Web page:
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For Barb Ferry, raising monarchs is more than a hobby

Woman holding a monarch butterfly
Barb Ferry observes a monarch butterfly that recently eclosed, or emerged, from its chrysalis. (Photo by Chris Cheng)

Barb Ferry talks to butterflies, but not in a way that would make a stranger quickly walk in another direction. Ferry has been raising monarch butterflies at her home for about seven years, and her conversations with them speak to her passion about the species and their importance in the world. 

Her interest in butterflies and nature in general dates back to her childhood, and today it's a full-fledged hobby. She even has had her yard certified as a Monarch Watch Monarch Waystation and is on her way to having it certified as a wildlife habitat. 

Her yard is full of wildlife — opossums, raccoons, "a host of wonderful birds" and, of course, butterflies. Her interest in raising monarchs at home stemmed from the realization that as an adult she wasn't seeing as many animals outside as she did as a child.

"Growing up, I remember seeing a ton of caterpillars and insects and really interesting little creatures, and as I got older I didn't see them anymore," said Ferry, a longtime Forest Preserve District volunteer. 

Through the years, Ferry has released hundreds of butterflies. Last year alone, 150 monarchs made their way into the wild after eclosing, or emerging, at Ferry's home. She considers raising butterflies a way to educate the public about the importance of monarchs as pollinators and about pollinators in general.

"The reason I want to educate people is because these guys help produce one-third of the world's food," she said. "People say, 'I don't like bugs,' and I say, 'Well, do you like to eat?' No matter how gross and yucky they look, they are very important to your life."


This is the message Ferry has for people when she takes her butterfly habitats on the road, setting them up at various events hosted by the Forest Preserve District and elsewhere in the community. The monarchs are a big draw, especially for kids.

"The kids are interested, and when the kids are interested the parents stop and then I can educate them," she said.

For Ferry, the ultimate goal in raising the monarchs and releasing them is contributing to the health of the butterfly's population. The monarch population has been plummeting in part because of a decline in the abundance of milkweed, which is the only plant monarch caterpillars feed on. 

While the decline in milkweed is a large-scale problem, anyone can contribute to creating a habitat for monarchs by planting milkweed at home. And you don't have to limit yourself to milkweed. Bees, butterflies, birds, bats, beetles and other small insects and animals all pollinate plants, so planting your yard or garden with that in mind helps create a healthy habitat for wildlife, Ferry said.

"If there's nothing eating your yard, you're not planting the right stuff," she said. "Ninety-nine percent of people plant for pretty, not for sustainability."

Not all of Ferry's monarchs are a success story. Like all species, monarchs can get certain diseases. For example, Ophryocystis elektroscirrha, or OE, is a parasite that can infect the butterflies. Infected adults have spores of the parasites on their bodies, which they then leave behind on eggs and milkweed leaves, which in turn infects the pupae and larvae, according to Monarch Joint Venture. Monarch butterflies with severe OE infections may not fully emerge from their pupa because they get stuck or they are too weak to extend their wings. Less severe infections can lead to a shorter lifespan and the butterflies may not be able to fly as well.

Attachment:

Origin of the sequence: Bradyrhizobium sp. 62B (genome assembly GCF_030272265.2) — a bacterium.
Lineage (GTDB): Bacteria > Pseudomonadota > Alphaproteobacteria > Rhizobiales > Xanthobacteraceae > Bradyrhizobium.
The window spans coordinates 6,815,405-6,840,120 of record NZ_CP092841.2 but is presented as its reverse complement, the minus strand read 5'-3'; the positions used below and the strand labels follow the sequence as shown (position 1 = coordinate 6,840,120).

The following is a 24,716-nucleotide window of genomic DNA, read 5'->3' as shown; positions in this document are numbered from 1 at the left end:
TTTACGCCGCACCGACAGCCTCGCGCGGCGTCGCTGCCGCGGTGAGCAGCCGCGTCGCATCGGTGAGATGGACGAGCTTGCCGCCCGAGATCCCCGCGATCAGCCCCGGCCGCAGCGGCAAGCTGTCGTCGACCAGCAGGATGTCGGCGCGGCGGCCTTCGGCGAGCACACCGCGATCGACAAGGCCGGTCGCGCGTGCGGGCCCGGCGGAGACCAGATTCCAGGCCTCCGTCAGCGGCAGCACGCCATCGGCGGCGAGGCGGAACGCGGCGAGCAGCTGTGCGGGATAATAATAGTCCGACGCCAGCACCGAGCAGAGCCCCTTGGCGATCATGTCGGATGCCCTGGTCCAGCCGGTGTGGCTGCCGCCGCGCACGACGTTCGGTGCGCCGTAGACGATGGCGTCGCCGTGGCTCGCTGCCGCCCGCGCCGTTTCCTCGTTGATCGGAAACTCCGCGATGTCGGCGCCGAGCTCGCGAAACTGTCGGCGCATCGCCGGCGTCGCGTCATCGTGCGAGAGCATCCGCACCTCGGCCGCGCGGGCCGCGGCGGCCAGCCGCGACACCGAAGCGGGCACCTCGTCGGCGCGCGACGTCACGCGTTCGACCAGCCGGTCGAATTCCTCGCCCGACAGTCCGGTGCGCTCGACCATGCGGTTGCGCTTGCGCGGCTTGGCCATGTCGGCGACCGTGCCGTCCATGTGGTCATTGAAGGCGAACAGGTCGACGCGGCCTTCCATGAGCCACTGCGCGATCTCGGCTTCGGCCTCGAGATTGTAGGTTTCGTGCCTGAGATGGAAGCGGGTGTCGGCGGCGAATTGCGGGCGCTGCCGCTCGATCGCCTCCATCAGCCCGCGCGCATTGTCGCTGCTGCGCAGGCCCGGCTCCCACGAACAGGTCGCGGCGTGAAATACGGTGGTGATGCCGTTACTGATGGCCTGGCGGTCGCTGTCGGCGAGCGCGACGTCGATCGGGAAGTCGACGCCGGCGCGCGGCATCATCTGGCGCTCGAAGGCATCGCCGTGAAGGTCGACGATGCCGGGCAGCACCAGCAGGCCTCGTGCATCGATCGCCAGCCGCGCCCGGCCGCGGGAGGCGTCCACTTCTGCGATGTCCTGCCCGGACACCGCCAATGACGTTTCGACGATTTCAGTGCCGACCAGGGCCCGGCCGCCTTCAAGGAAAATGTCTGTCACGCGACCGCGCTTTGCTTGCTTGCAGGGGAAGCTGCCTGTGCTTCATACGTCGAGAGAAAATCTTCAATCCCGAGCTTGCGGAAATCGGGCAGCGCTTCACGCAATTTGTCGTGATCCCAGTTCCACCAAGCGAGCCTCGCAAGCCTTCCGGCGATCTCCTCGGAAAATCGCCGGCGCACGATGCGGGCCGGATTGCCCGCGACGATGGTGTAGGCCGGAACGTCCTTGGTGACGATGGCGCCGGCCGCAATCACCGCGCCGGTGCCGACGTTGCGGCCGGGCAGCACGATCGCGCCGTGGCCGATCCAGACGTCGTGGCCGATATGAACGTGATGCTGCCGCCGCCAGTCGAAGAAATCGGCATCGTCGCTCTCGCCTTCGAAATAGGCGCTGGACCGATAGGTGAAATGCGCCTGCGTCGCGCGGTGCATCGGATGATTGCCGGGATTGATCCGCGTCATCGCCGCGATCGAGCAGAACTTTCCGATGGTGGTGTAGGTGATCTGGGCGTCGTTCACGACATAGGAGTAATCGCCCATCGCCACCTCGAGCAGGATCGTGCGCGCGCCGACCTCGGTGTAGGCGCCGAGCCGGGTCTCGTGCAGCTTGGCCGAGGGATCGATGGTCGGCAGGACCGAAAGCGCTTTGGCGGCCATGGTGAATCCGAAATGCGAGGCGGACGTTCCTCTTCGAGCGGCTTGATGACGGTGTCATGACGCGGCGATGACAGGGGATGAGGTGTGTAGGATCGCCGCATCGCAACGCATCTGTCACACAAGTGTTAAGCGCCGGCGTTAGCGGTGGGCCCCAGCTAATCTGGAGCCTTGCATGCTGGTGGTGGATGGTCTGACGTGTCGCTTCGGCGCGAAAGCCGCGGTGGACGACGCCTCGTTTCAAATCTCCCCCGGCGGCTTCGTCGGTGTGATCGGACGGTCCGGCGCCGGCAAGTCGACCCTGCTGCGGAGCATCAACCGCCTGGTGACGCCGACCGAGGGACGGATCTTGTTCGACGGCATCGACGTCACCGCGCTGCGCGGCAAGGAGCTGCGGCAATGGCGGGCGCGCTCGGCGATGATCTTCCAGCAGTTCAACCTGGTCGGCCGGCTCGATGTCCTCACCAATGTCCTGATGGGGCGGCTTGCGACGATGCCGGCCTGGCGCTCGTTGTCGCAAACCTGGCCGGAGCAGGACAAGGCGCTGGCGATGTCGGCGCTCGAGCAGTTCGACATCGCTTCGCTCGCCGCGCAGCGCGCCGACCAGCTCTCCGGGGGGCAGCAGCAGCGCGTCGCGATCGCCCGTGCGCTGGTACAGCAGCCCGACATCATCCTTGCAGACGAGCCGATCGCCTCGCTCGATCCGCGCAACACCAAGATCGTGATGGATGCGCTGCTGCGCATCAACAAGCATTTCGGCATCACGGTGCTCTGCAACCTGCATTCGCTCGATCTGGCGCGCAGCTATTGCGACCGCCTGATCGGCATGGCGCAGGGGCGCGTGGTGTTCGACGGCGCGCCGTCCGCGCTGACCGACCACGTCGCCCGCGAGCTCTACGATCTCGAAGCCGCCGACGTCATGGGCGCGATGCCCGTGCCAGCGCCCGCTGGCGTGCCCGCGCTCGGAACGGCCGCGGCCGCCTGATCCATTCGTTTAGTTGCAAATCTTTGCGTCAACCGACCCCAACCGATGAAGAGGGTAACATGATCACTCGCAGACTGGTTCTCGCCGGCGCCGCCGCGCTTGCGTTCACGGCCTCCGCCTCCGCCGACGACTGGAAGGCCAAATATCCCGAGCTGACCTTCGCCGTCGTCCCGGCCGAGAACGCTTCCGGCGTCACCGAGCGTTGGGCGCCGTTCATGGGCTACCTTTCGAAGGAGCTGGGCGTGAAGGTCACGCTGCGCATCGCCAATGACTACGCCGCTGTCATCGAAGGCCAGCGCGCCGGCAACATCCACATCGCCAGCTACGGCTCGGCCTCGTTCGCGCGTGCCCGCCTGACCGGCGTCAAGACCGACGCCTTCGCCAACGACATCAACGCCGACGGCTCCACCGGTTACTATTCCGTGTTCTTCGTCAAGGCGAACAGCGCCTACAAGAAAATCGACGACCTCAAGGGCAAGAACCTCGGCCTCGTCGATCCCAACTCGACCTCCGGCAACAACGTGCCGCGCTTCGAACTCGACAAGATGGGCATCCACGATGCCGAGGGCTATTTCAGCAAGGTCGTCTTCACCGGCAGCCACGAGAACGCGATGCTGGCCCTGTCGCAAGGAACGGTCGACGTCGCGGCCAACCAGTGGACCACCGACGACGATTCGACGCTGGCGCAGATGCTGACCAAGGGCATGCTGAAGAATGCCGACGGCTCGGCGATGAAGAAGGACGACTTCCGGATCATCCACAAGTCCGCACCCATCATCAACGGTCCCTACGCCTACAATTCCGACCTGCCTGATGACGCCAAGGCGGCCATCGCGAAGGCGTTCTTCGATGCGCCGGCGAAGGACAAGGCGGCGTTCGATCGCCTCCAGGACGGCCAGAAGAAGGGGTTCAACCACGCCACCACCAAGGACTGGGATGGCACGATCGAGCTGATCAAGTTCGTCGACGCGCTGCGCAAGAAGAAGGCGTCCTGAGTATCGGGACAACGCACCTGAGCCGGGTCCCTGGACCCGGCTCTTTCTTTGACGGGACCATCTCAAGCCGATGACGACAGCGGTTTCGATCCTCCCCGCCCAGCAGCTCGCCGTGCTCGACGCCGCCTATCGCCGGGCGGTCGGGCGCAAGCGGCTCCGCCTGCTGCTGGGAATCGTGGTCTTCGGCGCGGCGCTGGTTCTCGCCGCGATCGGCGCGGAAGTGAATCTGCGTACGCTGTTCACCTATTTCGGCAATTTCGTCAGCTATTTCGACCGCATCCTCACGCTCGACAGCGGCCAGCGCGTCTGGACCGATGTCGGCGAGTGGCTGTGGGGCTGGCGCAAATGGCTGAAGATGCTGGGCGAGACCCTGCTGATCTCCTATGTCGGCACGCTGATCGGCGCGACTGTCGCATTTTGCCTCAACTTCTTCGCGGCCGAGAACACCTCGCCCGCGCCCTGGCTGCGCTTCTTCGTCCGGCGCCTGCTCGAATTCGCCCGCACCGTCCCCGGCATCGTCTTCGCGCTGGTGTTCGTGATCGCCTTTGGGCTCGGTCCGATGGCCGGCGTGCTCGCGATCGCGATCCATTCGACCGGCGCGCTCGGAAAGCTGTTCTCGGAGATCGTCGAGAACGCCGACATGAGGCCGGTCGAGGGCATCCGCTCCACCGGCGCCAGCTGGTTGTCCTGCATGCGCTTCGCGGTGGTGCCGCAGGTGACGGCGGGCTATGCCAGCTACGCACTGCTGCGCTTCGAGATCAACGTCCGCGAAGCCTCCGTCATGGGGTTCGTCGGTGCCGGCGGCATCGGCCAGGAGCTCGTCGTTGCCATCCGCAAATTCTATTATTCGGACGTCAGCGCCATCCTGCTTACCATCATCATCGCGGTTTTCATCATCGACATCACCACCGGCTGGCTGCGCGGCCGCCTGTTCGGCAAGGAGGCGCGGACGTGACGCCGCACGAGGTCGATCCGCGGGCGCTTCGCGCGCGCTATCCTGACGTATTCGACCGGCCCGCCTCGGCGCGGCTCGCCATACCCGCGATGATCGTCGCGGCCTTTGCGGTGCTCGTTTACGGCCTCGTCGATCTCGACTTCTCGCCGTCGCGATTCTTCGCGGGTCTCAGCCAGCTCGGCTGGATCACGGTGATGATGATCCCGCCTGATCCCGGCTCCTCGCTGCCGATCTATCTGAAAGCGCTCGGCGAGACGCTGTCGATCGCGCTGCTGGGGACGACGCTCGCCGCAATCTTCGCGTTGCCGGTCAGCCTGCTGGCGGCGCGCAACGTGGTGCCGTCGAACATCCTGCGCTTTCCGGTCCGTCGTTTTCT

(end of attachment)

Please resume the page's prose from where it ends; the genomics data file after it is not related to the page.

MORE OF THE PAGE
To help prevent the spread of OE, Ferry tests her butterflies for the parasite before releasing them. To test them, she simply places a piece of tape on the abdomen and thorax of the monarch and then places the tape under a microscope to look for spores.

While the vast majority of her butterflies are free of disease, she has had a few with OE infections. In these cases, she euthanizes them by placing them in a plastic bag that she puts in the freezer. Humanely euthanizing these infected butterflies helps to keep the disease from further spreading among the monarch population as a whole, increasing the chances for a healthier species.

"I know it's kind of like playing God with nature, but if we can have a healthier population and increase their survival, we are going to help if we can," she said. 

For the most part, her monarchs eclose in good health and are soon released to make their way in the world. The entire life cycle takes about 30 days, starting with an egg laid on a milkweed leaf, Ferry said. The eggs hatch after a few days, then the larva, or caterpillar, feasts on milkweed for about 10 to 14 days before it starts the process of metamorphosis, transforming itself into a chrysalis. About 10 to 14 days later, the monarch will eclose from the chrysalis, completing the life cycle.

In the larva stage, the caterpillars grow immensely, to 200 times their size when hatched, Ferry said, equating it to a newborn baby growing to be 20 stories tall in their first two weeks of life. That's why milkweed plants are so important, because it's the only thing they eat. The understanding of the importance of the plants and their role in sustaining wildlife gets to the heart of what Ferry is trying to achieve.

"Even if I can get two or three people excited about planting for pollinators, I've done my job," Ferry said. "We have to excite the younger generation because if we don't get them involved their kids aren't going to see half of what we can see."



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